Valio leads a new way for the usage of recycled plastic to food packaging

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recycled plastic, Cheese packaging, food packaging, Valio, plant-based cartons
Source: Valio
Valio counted as a first food packaging company to start using recycled plastic. This expansion in packaging is part of a bigger goal: the food company needs to cut milk’s carbon footprint to zero by 2035.
Plastic uses in all types of food products that hold for a long duration. If it is without the plastic protection, the food will decompose, even after transfers into the fridges at home. Packaging has played an important task – to secure a more significant environmental risk: food waste. Plastic transforms into a problem if it ends up in nature.

All of us can maintain our actions and recycle. It’s likely to accept recycled plastic in food packages. Valio’s delicacy cheeses’ new type of packages contains 90% recycled plastic. More than 50% of plastic is recycled for the Mifu slice and Mifu jauhis packages. So, we intend to increase our recycled plastic application in the future.

Using recycled plastic degrades the carbon footprint by 40-60 percent correlated to producing plastic from fossil oil. We intend that in 2020, all Valio sliced cheese packaging with at least 50-percent recycled plastic.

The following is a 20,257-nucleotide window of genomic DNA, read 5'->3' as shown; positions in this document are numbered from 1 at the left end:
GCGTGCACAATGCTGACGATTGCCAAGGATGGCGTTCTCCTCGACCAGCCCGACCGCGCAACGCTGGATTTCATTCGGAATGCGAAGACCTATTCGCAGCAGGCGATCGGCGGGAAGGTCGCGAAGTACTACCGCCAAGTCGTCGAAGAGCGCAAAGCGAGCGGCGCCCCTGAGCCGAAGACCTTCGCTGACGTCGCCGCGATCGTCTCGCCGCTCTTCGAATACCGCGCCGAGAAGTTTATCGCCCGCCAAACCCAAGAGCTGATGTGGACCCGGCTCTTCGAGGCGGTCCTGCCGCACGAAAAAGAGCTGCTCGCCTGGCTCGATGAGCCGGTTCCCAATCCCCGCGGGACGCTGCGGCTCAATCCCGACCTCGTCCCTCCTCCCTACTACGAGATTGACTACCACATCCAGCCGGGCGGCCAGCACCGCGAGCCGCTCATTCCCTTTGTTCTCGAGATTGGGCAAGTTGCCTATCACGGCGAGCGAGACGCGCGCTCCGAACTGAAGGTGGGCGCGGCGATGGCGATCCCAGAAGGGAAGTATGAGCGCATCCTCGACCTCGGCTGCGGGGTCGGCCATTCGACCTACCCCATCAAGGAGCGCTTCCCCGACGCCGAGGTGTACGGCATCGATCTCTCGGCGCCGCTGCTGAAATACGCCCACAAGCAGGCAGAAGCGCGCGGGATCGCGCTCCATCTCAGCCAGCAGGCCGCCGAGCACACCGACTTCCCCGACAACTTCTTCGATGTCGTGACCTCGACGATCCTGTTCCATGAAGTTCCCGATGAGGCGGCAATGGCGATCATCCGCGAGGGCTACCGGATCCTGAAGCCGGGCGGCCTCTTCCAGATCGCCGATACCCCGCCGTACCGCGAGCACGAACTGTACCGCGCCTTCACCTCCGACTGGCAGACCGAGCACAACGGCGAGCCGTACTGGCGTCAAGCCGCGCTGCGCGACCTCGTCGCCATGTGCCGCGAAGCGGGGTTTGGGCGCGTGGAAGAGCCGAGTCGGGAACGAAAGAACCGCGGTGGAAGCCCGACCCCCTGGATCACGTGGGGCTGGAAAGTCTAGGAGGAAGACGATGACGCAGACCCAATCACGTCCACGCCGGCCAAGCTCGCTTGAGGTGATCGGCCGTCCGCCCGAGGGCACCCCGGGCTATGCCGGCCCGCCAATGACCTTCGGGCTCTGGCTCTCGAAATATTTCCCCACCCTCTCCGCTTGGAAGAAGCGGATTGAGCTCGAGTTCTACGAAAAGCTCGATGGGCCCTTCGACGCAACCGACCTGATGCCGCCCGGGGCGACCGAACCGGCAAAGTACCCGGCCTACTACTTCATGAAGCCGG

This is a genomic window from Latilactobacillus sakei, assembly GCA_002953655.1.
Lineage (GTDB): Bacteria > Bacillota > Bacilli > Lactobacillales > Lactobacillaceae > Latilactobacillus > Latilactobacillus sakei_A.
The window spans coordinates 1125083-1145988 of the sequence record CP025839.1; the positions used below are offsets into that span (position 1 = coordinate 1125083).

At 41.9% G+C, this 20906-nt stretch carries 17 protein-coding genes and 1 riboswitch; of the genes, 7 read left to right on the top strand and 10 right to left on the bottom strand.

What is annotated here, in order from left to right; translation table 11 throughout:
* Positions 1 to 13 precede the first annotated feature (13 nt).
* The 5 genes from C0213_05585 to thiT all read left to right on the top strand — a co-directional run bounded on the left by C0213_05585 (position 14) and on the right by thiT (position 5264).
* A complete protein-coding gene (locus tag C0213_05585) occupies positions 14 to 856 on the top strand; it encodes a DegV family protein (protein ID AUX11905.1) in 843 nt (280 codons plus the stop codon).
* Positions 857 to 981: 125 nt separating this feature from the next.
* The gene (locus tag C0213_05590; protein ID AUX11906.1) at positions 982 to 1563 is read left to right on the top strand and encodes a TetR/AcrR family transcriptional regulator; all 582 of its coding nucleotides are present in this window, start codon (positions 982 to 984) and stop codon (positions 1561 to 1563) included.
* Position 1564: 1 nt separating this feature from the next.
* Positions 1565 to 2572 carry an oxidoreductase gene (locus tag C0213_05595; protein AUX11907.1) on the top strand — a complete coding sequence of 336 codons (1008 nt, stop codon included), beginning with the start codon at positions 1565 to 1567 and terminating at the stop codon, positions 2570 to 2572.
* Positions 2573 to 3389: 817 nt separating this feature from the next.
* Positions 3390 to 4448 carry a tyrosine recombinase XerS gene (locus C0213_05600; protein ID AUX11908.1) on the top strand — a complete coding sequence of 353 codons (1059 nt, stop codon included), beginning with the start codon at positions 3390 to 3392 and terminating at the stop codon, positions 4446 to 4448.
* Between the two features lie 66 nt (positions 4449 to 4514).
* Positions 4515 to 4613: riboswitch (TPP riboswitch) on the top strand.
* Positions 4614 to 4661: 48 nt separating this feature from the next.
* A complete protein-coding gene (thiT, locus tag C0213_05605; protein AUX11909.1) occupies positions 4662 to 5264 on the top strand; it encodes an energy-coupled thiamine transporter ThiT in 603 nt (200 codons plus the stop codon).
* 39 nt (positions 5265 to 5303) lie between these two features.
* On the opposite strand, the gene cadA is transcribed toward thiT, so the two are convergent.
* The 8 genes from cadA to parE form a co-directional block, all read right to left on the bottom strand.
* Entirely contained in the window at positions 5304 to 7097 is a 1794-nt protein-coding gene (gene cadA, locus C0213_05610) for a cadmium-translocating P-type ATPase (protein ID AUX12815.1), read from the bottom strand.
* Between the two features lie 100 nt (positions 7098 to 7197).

Hopefully, in the future, 10% of all Valio packaging plastic in Finland’s country will be recycled. That means a lot when it talks about the environment, says Juhana Pilkama, package development manager.

All recycled plastic collected, sorted, cleaned, and inspected for the material. Sorting mechanisms handle possible mistakes, which does occur with an added cost, but that is the minor of two evils compared to throwing all your plastic in different waste. In the future, we aim to simplify the recycling instructions we imprint on our packages to make recycling more accessible, says Juhana Pilkama.

From plant-based packages to recycled plastic

In 2015, Valio launched 100% plant-based cartons to Finland’s markets. In addition, these cartons consist of wood, and the thin plastic film from the sugarcane waste, i.e., excess plant parts. And the closures made with wholly plant-based.

In 2019, Valio is stopping the use of black-dyed plastic. Now, recycling machines cannot recognize the black color, which indicates black plastic doesn’t get recycled.

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